Negotiating committee will comprise representatives of the federal and Khyber-Pakhtunkhwa governments.
The Government of Pakistan on Thursday announced it was setting up a state committee to hold direct talks with the Taliban in a bid to accelerate the peace process.
Dialogue aimed at ending the extremists’ seven-year insurgency, which has claimed thousands of lives, resumed on Wednesday following a two-week suspension after militants killed 23 kidnapped soldiers. The military retaliated with a series of airstrikes that it said killed more than 100 militants, and the Taliban last weekend announced a month-long ceasefire. But negotiations have so far been conducted through teams of go-betweens, which some observers say has hampered their effectiveness.
Thursday’s announcement came hours after mediators representing the Pakistani government and Taliban insurgents called for higher-level talks between the two sides following a breakfast meeting hosted by Prime Minister Nawaz Sharif.
“It has been decided to accelerate the peace process, thus a negotiating committee [will] be formed which would be an official committee,” Interior Minister Chaudhry Nisar Ali Khan told lawmakers in the National Assembly in Islamabad. “The committee would have representatives from federal government and the provincial Khyber-Pakhtunkhwa government,” Khan said, adding the government wanted to start direct talks with the Taliban within the next week.
“The prime minister will take parliamentary leaders into confidence after the start of direct talks,” Khan added, saying existing avenues of communication would remain functional for liaison purposes.
Earlier in the day, the government’s chief negotiator, Irfan Siddiqui, said the initial phase of peace talks had been completed and he had proposed direct talks with the Taliban. “We have asked the prime minister to replace this committee with an effective forum,” he said after Thursday’s meeting with Sharif. “We believe that in the next phase, sensitive issues and demands will come up and we need to have a mechanism for direct contacts.”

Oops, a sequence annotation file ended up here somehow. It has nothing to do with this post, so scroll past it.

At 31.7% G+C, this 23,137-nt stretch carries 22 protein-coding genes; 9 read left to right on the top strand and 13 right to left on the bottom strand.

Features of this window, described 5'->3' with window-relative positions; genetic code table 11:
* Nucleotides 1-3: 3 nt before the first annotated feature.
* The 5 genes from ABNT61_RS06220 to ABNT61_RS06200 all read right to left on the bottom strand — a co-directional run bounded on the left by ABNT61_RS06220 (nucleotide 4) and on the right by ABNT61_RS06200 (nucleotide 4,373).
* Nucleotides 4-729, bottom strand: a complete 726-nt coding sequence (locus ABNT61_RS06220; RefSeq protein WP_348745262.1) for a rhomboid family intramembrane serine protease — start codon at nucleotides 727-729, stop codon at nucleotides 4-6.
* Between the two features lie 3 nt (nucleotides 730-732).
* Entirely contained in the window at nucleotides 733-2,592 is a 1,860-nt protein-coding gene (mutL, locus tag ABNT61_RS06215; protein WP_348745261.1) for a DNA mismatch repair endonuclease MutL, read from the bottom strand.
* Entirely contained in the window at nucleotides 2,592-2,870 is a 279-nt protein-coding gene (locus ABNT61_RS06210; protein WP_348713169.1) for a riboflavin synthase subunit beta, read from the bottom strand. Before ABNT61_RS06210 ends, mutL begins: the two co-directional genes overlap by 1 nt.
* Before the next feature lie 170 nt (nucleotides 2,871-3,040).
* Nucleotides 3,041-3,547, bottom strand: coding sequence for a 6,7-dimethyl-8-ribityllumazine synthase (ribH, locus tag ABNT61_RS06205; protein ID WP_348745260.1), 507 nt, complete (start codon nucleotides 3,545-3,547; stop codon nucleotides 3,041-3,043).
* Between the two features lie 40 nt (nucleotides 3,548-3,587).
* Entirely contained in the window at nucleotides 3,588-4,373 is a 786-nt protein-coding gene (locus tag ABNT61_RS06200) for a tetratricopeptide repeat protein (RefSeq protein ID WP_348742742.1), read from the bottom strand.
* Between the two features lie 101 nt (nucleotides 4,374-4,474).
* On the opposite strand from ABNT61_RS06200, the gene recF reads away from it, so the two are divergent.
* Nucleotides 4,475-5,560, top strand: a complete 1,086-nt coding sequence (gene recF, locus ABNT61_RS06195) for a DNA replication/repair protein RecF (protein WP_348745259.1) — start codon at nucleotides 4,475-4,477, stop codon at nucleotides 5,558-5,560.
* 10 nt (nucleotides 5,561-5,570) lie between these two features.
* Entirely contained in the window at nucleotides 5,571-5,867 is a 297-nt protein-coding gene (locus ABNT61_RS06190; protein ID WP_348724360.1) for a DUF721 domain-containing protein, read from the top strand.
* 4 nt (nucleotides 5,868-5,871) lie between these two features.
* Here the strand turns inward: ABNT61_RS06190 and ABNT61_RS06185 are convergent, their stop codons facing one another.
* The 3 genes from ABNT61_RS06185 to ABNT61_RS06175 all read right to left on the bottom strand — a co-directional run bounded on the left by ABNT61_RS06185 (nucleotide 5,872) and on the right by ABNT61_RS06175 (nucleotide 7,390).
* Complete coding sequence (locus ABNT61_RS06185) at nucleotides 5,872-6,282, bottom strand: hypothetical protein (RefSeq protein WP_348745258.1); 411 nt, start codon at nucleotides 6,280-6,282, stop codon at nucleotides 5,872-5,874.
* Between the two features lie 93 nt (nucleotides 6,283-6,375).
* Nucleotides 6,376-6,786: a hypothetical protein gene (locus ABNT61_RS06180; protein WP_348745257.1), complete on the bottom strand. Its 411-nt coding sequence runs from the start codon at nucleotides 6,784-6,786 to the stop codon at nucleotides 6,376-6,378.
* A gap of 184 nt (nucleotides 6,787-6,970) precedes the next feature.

Rahimullah Yusufzai, another government negotiator, said: “We have proposed that those who have authority to make decisions should be part of this committee. There should be representatives from the government and the military in the committee.” On the Taliban side, chief negotiator Maulana Sami-ul-Haq said his team was “satisfied with the round of talks this morning with Prime Minister Nawaz Sharif.”
“It was decided in the meeting that now the time has come to strengthen the committees and empower them more,” he added. Haq said his team might have to return to the Taliban’s base in the tribal areas in a day or two to report back to their leadership.
Observers have criticized the dialogue process for being a step removed from the real decision-makers, but analyst Imtiaz Gul said face-to-face contacts risked giving respectability to a banned militant outfit. “It is a legitimate demand to have direct TTP representation in talks. However, if that happens and the government representatives are sitting across the table, this could amount to lending legitimacy to an organization which the government has proscribed as a terrorist outfit,” he said.
A statement issued by Sharif’s office earlier said he was committed to peace. “As prime minister it is my constitutional, religious, national, moral and human duty to stop the continuation of fire and blood and give peace to the country and citizens,” it said.
The peace talks, which began in February, were a key campaign pledge for Sharif before he was elected to office for a third time last year. But many analysts are skeptical about their chances for success, given the Taliban’s demands for nationwide shariah law and a withdrawal of troops from the lawless tribal zones. Many regional deals between the military and the Taliban have failed in the past.